Observations from FolkWeek - 2014 and 2015.

Stowford Rise dance venue.

In 2014 little use was made of this venue. It ought to be 'sought after' and prestigious but somehow never manages to accomplish what is was designed to do, inside or outside Folkweek. Over the year, utilisation remains low, especially in the evenings

In 2015 an attempt was made to utilise it every evening, except the final Friday. This had mixed results. The IVFDF event attracted more people than any other folk event held at the venue. The previous record was 110, IVFDF attracted about 120. Based on this experience, the venue capacity for dancing is maybe 150. Most of the attendees at the IVFDF were students or recently ex students - some by several decades….….

In contrast the local Moor Music band with caller Sarah Bazeley attracted only about 26 people and Sarah had a hard job keeping up any sort of atmosphere for 3 hours. Despite the local popularity of this band and caller, hardly any local dancers turned up. At Gittisham’s regular winter dances with the Dartmoor Pixies, we aim for 60 to 70 people at 7.50 and the evening includes a ‘bring and share’ meal, which for some of us is worth the admission fee alone.

In discussing ‘what went wrong’ the key factors seem to be that anyone in Devon can dance to the Pixies at any one of numerous venues for around 6 to 8. Yet Stowford Rise is a ‘prestige’ venue with an excellent floor. Some people said that the 12 ticket price was too high when the cost and especially the inconvenience of the bus journeys from town were included. This didn't seem to put off the students who attended IVFDF - but they would have had reduced price young persons tickets. Maybe we need reduced price old persons tickets for Devon locals?!

I can’t think of a credible single reason why the attendance was so poor - for local folk dancers (a very small fraction of whom attend any part of the festival) one factor was that they may simply have preferred to use their allocated money for the week dancing to bands that they couldn't see regularly. But what about the majority of dancers at FolkWeek? Why shun what in Devon is thought of as a very danceable band and with a popular caller?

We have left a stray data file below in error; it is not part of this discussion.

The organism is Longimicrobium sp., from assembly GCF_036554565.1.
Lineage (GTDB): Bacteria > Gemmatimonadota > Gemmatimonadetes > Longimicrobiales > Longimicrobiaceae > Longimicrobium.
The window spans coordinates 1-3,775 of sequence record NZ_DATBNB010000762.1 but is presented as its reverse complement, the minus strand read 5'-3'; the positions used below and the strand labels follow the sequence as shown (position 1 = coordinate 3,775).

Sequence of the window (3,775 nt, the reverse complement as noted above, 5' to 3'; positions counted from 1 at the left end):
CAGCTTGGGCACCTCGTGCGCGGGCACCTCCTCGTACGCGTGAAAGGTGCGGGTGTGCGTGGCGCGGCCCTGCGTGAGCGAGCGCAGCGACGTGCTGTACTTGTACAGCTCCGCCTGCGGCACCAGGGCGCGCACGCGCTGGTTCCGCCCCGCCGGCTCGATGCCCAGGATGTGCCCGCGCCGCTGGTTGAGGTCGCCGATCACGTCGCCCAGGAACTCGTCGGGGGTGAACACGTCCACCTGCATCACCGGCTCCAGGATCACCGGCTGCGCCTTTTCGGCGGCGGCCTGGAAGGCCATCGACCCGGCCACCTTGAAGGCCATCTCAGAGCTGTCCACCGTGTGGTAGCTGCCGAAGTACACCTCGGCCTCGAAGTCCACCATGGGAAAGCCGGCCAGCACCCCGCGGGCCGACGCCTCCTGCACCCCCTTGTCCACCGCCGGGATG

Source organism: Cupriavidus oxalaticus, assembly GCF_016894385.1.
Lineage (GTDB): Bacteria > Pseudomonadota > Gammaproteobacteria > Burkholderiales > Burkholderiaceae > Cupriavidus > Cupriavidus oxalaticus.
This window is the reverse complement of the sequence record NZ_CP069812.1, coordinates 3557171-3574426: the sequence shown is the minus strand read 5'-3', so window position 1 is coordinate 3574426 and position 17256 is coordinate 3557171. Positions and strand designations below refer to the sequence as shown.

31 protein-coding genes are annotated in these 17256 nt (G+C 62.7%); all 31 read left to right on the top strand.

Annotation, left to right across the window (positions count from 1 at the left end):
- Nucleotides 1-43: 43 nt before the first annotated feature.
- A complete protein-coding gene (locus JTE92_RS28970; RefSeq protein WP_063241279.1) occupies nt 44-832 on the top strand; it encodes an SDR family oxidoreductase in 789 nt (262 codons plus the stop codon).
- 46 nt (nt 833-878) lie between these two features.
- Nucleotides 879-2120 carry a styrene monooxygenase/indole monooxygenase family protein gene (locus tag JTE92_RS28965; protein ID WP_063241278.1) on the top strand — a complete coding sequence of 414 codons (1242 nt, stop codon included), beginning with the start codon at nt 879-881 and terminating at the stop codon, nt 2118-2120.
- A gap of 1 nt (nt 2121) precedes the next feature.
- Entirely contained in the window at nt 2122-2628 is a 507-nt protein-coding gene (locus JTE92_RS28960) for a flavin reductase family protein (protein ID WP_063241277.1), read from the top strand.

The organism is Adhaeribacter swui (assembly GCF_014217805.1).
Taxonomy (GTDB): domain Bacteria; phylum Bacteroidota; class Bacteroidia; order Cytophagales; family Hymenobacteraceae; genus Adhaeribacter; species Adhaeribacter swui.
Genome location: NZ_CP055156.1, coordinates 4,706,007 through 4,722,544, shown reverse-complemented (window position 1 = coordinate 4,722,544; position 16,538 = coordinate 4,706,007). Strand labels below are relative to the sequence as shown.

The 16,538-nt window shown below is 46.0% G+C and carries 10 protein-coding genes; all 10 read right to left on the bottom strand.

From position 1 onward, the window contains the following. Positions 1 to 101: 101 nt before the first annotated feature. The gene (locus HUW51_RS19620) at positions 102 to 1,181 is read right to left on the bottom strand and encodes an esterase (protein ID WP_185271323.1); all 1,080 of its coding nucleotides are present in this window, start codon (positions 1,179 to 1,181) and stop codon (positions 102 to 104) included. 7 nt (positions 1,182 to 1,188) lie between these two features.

One local dancer told me she didn't attend partly because the programme said that cream teas might be available in the interval - and she couldn’t face scones and cream at 9pm! She told me she spent a delightful folk evening in Carinas in central Sidmouth instead.

A serious note is that Stowford Rise only seems successful as a festival dance venue when it offers something that cannot be obtained either elsewhere in Devon or elsewhere at the festival. The stewards expected the Tom Hinds American evening to be 'house full'. In the event it attracted only about 85 - sufficient not to be a flop but so many dancers felt they could do all they wanted to do with Tom Hinds in his excellent and advanced morning workshops, so why waste an evening doing simpler dances at an expensive and (for many) an inconvenient venue.

Better to spend the evening doing something that you couldn’t get during the daytime. The Playford Ball, culmination of a weeks worth of dance workshops in Sidmouth, was reasonably well attended including by some local dancers who didn’t attend any of the preceding workshops. Again it was something they couldn’t get anywhere else at the festival and not locally during the year either.

Perhaps unfairly, a couple of people said that Vertical Expression should have been the band of choice for the Stowford venue, rather than Wild Ride. Yet at the first Friday evening with Vertical Expression, only about 40 people turned up for the dance. But the first Friday is always low on numbers as some people have yet to arrive.